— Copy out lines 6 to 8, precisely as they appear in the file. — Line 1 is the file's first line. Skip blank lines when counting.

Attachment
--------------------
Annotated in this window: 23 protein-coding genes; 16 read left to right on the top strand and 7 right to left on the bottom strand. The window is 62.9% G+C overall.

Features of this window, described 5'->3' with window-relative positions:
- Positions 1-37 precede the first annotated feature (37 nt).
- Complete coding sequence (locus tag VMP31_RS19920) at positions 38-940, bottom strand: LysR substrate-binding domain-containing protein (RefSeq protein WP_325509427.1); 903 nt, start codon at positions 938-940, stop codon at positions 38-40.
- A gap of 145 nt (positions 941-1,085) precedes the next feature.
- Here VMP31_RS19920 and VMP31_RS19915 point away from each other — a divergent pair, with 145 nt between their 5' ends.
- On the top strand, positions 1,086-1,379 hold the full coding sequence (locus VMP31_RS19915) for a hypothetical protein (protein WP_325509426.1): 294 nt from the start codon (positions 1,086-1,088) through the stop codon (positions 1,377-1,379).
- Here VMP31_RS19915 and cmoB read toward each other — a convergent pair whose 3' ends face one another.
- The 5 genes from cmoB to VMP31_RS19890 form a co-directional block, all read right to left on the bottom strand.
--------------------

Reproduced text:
- Here VMP31_RS19920 and VMP31_RS19915 point away from each other — a divergent pair, with 145 nt between their 5' ends.
- On the top strand, positions 1,086-1,379 hold the full coding sequence (locus VMP31_RS19915) for a hypothetical protein (protein WP_325509426.1): 294 nt from the start codon (positions 1,086-1,088) through the stop codon (positions 1,377-1,379).
- Here VMP31_RS19915 and cmoB read toward each other — a convergent pair whose 3' ends face one another.